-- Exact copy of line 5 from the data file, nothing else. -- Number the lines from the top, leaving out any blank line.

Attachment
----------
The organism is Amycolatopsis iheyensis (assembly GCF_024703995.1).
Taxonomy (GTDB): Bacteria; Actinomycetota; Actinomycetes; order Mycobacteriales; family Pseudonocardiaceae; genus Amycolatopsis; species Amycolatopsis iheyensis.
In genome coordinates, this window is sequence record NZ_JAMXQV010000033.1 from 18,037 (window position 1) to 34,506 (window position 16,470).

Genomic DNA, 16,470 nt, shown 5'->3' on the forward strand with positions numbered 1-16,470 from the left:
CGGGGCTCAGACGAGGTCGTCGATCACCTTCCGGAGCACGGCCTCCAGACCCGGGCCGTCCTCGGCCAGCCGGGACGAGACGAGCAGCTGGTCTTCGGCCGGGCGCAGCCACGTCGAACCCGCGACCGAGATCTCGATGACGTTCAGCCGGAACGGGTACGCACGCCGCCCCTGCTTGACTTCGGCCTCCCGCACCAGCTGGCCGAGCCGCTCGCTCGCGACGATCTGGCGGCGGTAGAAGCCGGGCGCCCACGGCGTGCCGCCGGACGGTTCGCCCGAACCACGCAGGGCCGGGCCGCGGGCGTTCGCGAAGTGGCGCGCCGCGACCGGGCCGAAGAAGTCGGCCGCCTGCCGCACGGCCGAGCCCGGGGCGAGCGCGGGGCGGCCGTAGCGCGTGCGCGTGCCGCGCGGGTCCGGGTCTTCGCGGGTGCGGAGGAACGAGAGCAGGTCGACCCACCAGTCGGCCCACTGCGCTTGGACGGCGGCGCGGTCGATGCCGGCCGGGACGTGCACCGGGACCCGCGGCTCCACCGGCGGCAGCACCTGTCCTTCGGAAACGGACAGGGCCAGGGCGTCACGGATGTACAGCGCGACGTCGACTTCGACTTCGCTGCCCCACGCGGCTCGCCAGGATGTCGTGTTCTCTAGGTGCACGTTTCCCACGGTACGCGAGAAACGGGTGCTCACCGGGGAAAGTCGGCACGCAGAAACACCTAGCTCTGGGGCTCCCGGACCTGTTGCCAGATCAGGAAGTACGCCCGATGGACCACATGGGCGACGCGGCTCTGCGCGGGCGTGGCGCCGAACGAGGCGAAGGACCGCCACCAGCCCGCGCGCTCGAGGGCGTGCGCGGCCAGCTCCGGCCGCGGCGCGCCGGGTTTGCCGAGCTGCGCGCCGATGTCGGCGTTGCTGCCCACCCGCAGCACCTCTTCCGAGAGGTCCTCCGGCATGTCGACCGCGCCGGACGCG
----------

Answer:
CGGGGCTCAGACGAGGTCGTCGATCACCTTCCGGAGCACGGCCTCCAGACCCGGGCCGTCCTCGGCCAGCCGGGACGAGACGAGCAGCTGGTCTTCGGCCGGGCGCAGCCACGTCGAACCCGCGACCGAGATCTCGATGACGTTCAGCCGGAACGGGTACGCACGCCGCCCCTGCTTGACTTCGGCCTCCCGCACCAGCTGGCCGAGCCGCTCGCTCGCGACGATCTGGCGGCGGTAGAAGCCGGGCGCCCACGGCGTGCCGCCGGACGGTTCGCCCGAACCACGCAGGGCCGGGCCGCGGGCGTTCGCGAAGTGGCGCGCCGCGACCGGGCCGAAGAAGTCGGCCGCCTGCCGCACGGCCGAGCCCGGGGCGAGCGCGGGGCGGCCGTAGCGCGTGCGCGTGCCGCGCGGGTCCGGGTCTTCGCGGGTGCGGAGGAACGAGAGCAGGTCGACCCACCAGTCGGCCCACTGCGCTTGGACGGCGGCGCGGTCGATGCCGGCCGGGACGTGCACCGGGACCCGCGGCTCCACCGGCGGCAGCACCTGTCCTTCGGAAACGGACAGGGCCAGGGCGTCACGGATGTACAGCGCGACGTCGACTTCGACTTCGCTGCCCCACGCGGCTCGCCAGGATGTCGTGTTCTCTAGGTGCACGTTTCCCACGGTACGCGAGAAACGGGTGCTCACCGGGGAAAGTCGGCACGCAGAAACACCTAGCTCTGGGGCTCCCGGACCTGTTGCCAGATCAGGAAGTACGCCCGATGGACCACATGGGCGACGCGGCTCTGCGCGGGCGTGGCGCCGAACGAGGCGAAGGACCGCCACCAGCCCGCGCGCTCGAGGGCGTGCGCGGCCAGCTCCGGCCGCGGCGCGCCGGGTTTGCCGAGCTGCGCGCCGATGTCGGCGTTGCTGCCCACCCGCAGCACCTCTTCCGAGAGGTCCTCCGGCATGTCGACCGCGCCGGACGCG